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43rd Murphy's Cork Film Festival
22 Oct 1998 :

The 43rd Cork Film Festival ran from October 11th - 18th this year with a very strong Irish line up which included 13 feature films, 8 documentaries and over 50 short films. The opening feature was 'Divorcing Jack', with the stars of the film Jason Isaacs, Laine Megaw and director David Caffrey in attendance. The Documentary Panorama centre-piece was 'Francis Barrett - Southpaw'. The 'Focus On' tribute looked at the Emmy award-winning Hummingbird Productions formed through the partnership of director Philip King and Producer Nuala O'Connor who, over the past ten years, have established an international reputation with a range of music based documentaries.

This year saw the launch of UnReel, a stand-alone festival for school groups and young people, under Education Officer Edie Demas, which featured screenings and workshops and was a huge success, with all screenings subscribed weeks in advance. One of the main highlights of the festival was 'Sunrise: A Song Of Two Humans', the silent classic by F.W. Murnau, which was presented in the Cork Opera House with live musical accompaniment by the Cine-Chimera Orchestra, under the leadership of Richard McLaughlin and performing his new score for the film.

The Irish Film Board had 7 new fiction films, two documentaries and three Irish language shorts, which were funded by the board and screened at the festival. The fiction films were 'Sweety Barrett' written and directed by Stephen Bradley and starring Brendan Gleeson; 'Pete's Meteor' directed by Joe O'Byrne and starring Mike Myers, John Kavanagh and Brenda Fricker; 'Crush Proof' directed by Paul Tickell; 'Night Train' directed by John Lynch and starring John Hurt; 'Just in Time' directed by John Carney and Tom Hall; 'Double Carpet' written and directed by Mark Kilroy. In New Documentaries the board supported 'Francis Barrett - Southpaw', 'The Gambler' and 'Chiapas'. Three Irish language dramas were shown from the Oscailt scheme, a joint venture between the Irish Film Board and TnaG; 'Lipservice', 'Cosa Nite' and 'Aqua'. 'An exhibition of Irish Film Board Posters' at the Triskel Arts Centre during the festival demonstrated the proliferation of film making in Ireland with over 40 film included.

With a strong line-up the festival attracted large crowds and the box-office is up on last years record-breaking 54,000. 'Angela's Ashes was shooting in Cork during the festival and the stars of the film Robert Carlisle and Emily Watson were persuaded to present the awards on the final night of the festival.

The National Jury Awards went to:

The Claire Lynch Award for Best First Short Film:- 'Seven Day's 'Til Sunday' directed by Patrick Jolley. A morbid slapstick of seven image sequences in which the characters fall through a cityscape towards annihilation by fire, water and gravity .

Best Irish Short Film:- 'Patterns' directed by Kirsten Sheridan. Jimmy and Tommy are inseparable brothers. Tommy who is older is autistic and lives in a world of patterns his mind has created. Jimmy is a visitor to this honest world and falls into the rhythm.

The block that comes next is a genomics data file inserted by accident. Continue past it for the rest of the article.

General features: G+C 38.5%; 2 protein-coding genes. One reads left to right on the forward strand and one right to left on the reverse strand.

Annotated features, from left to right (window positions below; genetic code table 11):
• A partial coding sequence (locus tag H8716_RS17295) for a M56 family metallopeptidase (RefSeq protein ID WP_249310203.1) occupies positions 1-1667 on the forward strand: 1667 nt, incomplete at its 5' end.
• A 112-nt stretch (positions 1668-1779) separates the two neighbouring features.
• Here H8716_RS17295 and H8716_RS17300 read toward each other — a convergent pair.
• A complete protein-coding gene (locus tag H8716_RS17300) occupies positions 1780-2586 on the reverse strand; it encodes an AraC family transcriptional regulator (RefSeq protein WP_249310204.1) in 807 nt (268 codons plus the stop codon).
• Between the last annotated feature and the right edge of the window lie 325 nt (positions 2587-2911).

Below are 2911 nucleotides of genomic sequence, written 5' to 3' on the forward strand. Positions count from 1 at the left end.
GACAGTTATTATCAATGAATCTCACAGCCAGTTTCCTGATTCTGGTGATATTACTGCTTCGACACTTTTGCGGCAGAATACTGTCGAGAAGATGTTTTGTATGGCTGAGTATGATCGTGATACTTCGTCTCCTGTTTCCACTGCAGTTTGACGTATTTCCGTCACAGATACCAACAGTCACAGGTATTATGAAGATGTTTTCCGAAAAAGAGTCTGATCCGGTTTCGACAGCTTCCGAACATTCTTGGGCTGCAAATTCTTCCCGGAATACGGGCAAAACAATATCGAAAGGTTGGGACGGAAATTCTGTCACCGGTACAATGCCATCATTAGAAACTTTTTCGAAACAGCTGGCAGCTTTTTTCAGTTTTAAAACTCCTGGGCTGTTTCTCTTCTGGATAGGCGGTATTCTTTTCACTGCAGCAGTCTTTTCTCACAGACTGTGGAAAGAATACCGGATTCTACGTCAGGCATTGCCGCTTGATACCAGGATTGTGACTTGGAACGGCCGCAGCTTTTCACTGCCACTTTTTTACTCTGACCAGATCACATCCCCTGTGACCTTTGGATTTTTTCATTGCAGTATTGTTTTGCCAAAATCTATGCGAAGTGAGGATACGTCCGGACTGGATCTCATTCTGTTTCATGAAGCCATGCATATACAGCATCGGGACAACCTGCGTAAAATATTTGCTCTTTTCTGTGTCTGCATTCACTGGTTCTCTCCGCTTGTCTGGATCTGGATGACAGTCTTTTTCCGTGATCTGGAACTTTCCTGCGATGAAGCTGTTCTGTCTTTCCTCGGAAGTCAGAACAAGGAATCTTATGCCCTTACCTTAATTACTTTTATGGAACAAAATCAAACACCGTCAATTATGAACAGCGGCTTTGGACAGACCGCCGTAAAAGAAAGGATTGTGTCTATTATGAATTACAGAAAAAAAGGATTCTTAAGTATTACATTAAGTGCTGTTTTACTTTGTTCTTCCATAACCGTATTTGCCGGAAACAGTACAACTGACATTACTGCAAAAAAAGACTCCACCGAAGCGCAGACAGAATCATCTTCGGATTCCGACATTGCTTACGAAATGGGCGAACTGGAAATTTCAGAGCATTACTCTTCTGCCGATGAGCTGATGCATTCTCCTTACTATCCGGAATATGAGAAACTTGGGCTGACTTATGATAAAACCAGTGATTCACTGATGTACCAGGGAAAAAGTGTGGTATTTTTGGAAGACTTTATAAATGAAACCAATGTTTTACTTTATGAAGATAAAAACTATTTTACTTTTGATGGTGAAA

The Audience Award for Best Irish Short Film:- 'Lipservice' by Paul Mercier. Part of the Oscailt Irish language series 'Lipservice' is set on the day of the oral Irish exam in a North Dublin school when everone is trying to speak a language they don't communicate in. Students are learning Irish phrases by the dozen hoping some of it will make sense.

The Examiner Award for the best 'Made in Cork' film:- 'Identity' directed by Jon Patrick. Guns, drugs, aggression and sex. Identity speedballs through Ed's metaphoric life with an amateur documentary crew who don't know when to stop. Ed works as an armoury for films with director, Jimmy and scriptwriter, Anne. He is the dynamic force behind their action blockbusters but Ed's real ammunition is the truth.

Special Commendations

'Cell' directed by Audrey Concannon
'Lipservice' directed by Paul Mercier
'Roots and Wings' directed by Audrey O'Reilly
'Saoirse' directed by Brendan J. Byrne
'They Also Serve' directed by Marin Fulgosi

The International Jury Awards went to:

Best Black & White Film:- 'The Letter' directed by Michel Gondry (France). It's December, 1999 and Stephane, 13, talks with her brother Jerome, about the end of the millenium, his worries, girls and, in particular, Aurelie, the girl he loves.

Best Black & White Cinematography:- 'Hell For Leather' directed by Dominik Scherrer (Switzerland). 'Hell For Leather' is a frenzied leather and oil spectacular, a bike-opera which reinterprets the story of Satan's rebellion and his subsequent banishment to hell.

Best European Short Film:- 'Guy's Dog' directed by Rory Bresnihan (Ireland). A dark comic model animation about a dog with a problem. He thinks he's a man trapped in a dog's body, but nobody understands him. He's got to come up with a solution!

Best International Short Film:- 'Tears' directed by Ivan Sen (Australia). A teenage couple out to discover a new life are reminded of the influences they are leaving behind while walking along an isolated road to the bus stop. Ultimately faced with their decision, they struggle to confront thier different futures.

Special Commendations

'The Hole' directed by Brian Challis (New Zealand)
'My Bed Your Bed' directed by Erica Glynn (Australia)
'A Regular Thing' directed by Louise Anderson (Denmark)
'Shelter' directed by Diego Panich (Argentina)

Michael McMahon 22/10/98

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